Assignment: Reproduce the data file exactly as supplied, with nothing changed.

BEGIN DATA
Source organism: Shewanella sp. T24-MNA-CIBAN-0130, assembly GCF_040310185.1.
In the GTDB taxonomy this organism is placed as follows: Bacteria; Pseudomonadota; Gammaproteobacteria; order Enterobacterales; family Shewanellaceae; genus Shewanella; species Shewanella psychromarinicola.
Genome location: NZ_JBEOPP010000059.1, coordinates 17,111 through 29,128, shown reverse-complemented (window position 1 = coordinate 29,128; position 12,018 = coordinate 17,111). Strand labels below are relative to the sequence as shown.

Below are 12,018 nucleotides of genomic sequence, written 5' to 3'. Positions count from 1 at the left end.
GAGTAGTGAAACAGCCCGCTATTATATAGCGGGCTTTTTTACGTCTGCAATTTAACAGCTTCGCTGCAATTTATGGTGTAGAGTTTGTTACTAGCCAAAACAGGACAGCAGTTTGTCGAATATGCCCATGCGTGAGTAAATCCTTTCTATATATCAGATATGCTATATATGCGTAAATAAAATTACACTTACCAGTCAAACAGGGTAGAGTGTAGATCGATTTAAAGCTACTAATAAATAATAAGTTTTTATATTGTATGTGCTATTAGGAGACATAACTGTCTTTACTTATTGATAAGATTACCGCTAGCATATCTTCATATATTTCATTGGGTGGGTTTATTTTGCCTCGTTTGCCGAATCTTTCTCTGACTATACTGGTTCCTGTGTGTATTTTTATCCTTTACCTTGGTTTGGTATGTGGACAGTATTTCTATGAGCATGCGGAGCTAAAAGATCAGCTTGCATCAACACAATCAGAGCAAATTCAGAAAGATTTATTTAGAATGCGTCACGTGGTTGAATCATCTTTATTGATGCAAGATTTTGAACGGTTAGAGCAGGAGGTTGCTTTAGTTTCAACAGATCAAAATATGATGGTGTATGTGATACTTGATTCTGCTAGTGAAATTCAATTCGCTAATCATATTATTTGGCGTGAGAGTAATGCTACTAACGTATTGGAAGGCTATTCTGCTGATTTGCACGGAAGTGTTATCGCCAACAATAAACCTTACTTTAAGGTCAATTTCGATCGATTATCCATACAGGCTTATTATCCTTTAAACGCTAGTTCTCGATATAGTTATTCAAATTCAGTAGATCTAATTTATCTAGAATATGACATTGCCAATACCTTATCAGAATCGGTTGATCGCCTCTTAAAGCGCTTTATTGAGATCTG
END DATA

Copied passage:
Source organism: Shewanella sp. T24-MNA-CIBAN-0130, assembly GCF_040310185.1.
In the GTDB taxonomy this organism is placed as follows: Bacteria; Pseudomonadota; Gammaproteobacteria; order Enterobacterales; family Shewanellaceae; genus Shewanella; species Shewanella psychromarinicola.
Genome location: NZ_JBEOPP010000059.1, coordinates 17,111 through 29,128, shown reverse-complemented (window position 1 = coordinate 29,128; position 12,018 = coordinate 17,111). Strand labels below are relative to the sequence as shown.

Below are 12,018 nucleotides of genomic sequence, written 5' to 3'. Positions count from 1 at the left end.
GAGTAGTGAAACAGCCCGCTATTATATAGCGGGCTTTTTTACGTCTGCAATTTAACAGCTTCGCTGCAATTTATGGTGTAGAGTTTGTTACTAGCCAAAACAGGACAGCAGTTTGTCGAATATGCCCATGCGTGAGTAAATCCTTTCTATATATCAGATATGCTATATATGCGTAAATAAAATTACACTTACCAGTCAAACAGGGTAGAGTGTAGATCGATTTAAAGCTACTAATAAATAATAAGTTTTTATATTGTATGTGCTATTAGGAGACATAACTGTCTTTACTTATTGATAAGATTACCGCTAGCATATCTTCATATATTTCATTGGGTGGGTTTATTTTGCCTCGTTTGCCGAATCTTTCTCTGACTATACTGGTTCCTGTGTGTATTTTTATCCTTTACCTTGGTTTGGTATGTGGACAGTATTTCTATGAGCATGCGGAGCTAAAAGATCAGCTTGCATCAACACAATCAGAGCAAATTCAGAAAGATTTATTTAGAATGCGTCACGTGGTTGAATCATCTTTATTGATGCAAGATTTTGAACGGTTAGAGCAGGAGGTTGCTTTAGTTTCAACAGATCAAAATATGATGGTGTATGTGATACTTGATTCTGCTAGTGAAATTCAATTCGCTAATCATATTATTTGGCGTGAGAGTAATGCTACTAACGTATTGGAAGGCTATTCTGCTGATTTGCACGGAAGTGTTATCGCCAACAATAAACCTTACTTTAAGGTCAATTTCGATCGATTATCCATACAGGCTTATTATCCTTTAAACGCTAGTTCTCGATATAGTTATTCAAATTCAGTAGATCTAATTTATCTAGAATATGACATTGCCAATACCTTATCAGAATCGGTTGATCGCCTCTTAAAGCGCTTTATTGAGATCTG